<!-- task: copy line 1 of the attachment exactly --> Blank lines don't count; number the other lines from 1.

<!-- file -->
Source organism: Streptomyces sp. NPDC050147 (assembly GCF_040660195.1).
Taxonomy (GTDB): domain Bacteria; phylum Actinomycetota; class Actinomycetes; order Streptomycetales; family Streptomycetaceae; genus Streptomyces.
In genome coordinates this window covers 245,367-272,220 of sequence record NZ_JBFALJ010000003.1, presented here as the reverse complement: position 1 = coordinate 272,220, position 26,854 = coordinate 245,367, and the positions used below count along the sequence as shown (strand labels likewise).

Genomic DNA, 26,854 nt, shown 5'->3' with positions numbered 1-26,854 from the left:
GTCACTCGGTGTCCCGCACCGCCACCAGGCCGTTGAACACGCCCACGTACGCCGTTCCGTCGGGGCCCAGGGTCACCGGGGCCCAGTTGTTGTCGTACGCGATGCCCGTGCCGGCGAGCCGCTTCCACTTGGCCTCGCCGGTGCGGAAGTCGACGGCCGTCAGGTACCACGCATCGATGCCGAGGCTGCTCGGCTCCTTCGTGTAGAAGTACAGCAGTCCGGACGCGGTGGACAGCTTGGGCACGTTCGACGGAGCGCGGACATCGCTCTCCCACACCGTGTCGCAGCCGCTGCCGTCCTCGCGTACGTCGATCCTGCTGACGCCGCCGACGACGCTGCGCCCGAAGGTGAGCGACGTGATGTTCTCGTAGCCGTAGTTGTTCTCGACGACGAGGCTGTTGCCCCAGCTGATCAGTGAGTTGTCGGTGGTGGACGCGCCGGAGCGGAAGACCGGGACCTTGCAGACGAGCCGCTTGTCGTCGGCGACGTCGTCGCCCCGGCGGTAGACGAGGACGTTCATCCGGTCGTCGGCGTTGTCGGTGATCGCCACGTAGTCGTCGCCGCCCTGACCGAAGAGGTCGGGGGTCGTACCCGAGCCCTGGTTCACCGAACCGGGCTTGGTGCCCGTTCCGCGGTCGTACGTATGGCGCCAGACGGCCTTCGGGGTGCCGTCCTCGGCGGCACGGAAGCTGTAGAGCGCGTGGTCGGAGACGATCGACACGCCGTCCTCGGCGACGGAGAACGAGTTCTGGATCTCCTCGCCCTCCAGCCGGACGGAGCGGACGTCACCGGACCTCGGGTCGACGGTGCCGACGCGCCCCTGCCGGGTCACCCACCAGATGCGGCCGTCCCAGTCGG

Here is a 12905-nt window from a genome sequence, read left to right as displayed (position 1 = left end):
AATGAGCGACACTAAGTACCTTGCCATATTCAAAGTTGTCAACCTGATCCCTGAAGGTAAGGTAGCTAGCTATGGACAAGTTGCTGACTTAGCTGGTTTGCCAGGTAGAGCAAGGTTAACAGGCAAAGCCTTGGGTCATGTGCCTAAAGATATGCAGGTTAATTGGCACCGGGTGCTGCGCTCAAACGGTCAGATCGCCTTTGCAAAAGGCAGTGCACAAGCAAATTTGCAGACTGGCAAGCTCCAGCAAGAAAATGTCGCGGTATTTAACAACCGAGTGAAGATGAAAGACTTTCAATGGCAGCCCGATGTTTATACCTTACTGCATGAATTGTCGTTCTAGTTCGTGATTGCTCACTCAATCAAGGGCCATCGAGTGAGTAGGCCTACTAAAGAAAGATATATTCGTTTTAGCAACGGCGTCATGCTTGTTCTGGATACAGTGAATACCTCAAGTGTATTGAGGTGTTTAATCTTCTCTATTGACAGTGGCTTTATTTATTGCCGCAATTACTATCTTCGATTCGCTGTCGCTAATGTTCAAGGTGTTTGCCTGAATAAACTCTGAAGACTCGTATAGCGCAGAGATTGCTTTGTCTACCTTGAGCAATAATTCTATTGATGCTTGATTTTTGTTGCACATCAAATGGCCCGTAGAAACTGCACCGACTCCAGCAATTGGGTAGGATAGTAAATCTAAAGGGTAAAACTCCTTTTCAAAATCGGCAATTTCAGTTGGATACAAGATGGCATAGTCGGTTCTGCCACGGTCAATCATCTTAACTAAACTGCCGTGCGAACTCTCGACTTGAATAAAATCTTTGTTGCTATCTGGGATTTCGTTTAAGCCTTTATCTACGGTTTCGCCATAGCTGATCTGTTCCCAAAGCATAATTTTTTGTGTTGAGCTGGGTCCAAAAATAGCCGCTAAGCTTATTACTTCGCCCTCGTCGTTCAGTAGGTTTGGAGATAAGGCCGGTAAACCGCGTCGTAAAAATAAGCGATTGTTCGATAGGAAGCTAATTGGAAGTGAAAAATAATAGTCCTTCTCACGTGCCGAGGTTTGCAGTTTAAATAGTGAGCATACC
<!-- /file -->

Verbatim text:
Source organism: Streptomyces sp. NPDC050147 (assembly GCF_040660195.1).